James Ryan: Parallax
- David Pollock
- 19 June 2008
Corn Exchange Gallery, Edinburgh, until Thu 17 Jul
Young painter James Ryan was the recipient of the Conran Foundation Award when he graduated from the Royal College of Art in 2007, yet his work falls between the pillar of artistic intent and the post of cleanly-realised design. In his attempt to mimic the neat lines of architecture it’s easy to see why his name would be associated with Conran, yet in his reappropriation of this style within the realm of abstract painting, his work also finds its meaning.
To most viewers, however, the pieces will represent little more than a pretty and aesthetically pleasing investment. Ryan’s reasoning in creating them is a flimsy one, but it’s bound essentially within the fabric of the work. The title of the show refers to the way an object changes in relation to an observer’s viewpoint of it, and these pieces offer a fundamentally different experience depending on the distance from which they’re viewed.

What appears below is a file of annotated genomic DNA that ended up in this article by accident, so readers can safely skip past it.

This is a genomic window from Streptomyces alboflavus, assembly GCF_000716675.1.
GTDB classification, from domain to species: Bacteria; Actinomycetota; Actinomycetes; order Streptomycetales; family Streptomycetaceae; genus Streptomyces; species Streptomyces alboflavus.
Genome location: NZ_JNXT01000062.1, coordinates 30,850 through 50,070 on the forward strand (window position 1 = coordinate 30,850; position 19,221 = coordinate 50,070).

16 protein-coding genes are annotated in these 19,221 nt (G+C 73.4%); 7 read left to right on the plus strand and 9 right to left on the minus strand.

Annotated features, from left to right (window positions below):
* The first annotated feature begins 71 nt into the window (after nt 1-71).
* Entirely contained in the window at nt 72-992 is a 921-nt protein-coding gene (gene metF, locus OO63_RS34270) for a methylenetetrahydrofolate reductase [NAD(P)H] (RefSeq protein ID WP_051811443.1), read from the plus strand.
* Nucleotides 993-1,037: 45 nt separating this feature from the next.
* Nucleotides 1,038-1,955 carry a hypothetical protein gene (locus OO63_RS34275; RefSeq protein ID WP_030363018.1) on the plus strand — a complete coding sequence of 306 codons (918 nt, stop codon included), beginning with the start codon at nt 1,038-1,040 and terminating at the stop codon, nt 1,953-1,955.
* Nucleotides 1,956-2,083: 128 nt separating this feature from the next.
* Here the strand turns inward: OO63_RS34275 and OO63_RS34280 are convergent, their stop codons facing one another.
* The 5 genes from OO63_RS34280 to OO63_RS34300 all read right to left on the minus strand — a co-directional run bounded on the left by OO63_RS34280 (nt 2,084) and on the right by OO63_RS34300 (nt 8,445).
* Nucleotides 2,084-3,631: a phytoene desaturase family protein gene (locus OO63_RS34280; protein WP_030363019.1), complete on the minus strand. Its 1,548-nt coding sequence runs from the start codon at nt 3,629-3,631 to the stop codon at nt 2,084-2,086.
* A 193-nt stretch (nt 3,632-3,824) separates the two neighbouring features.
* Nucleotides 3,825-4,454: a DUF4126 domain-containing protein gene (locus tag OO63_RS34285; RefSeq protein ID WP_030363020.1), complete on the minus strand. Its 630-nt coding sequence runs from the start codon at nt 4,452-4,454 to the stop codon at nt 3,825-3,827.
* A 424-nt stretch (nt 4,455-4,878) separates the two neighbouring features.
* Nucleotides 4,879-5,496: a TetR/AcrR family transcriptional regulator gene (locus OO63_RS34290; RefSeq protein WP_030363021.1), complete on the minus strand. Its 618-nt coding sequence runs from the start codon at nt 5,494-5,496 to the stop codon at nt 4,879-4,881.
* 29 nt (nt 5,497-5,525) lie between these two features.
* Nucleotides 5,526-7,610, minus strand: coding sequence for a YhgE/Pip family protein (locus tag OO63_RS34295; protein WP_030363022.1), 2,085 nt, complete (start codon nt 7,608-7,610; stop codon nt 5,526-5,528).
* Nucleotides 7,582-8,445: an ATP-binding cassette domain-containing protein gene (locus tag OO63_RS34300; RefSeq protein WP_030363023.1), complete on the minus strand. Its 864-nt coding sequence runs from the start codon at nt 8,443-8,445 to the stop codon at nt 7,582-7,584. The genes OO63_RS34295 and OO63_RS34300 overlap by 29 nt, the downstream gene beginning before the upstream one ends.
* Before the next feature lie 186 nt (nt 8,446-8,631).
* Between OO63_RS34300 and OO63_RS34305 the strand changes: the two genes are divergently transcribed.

We are presented with 18 acrylic paintings on canvas, each showing various clusters of geometric shapes. Usually these take the form of squares, tipped onto their corners and comprised of various-sized triangles within. The angles of these squares create more triangles in the corner of each frame, and most of these unique shapes are then coloured differently. From a distance, the lines in these pieces are strong and solid, as if they were created by a machine.
Then the viewer adjusts their position. Close up, we can see the hand-tooled edges of each mark that has been made, each fuzzy-fringed line that has been painted by Ryan’s own hand. Striving for something close to perfection, he nevertheless can’t resist including his own flaws in the work, from the dribble of paint which has rolled down the face of ‘Cluster’ to the subtle lines which have marked the surface of an untitled triptych.
Other works, such as ‘Leblon’ and ‘Ghost’, resemble smashed and toppling panes of glass from a distance and rough shards of broken concrete when their faces have been investigated. While such formal playfulness adds to the experience of viewing Ryan’s art, it doesn’t disguise the fact that there’s something inherently dry and underwhelming about each painting, which may fail to draw the viewer to the necessary distance.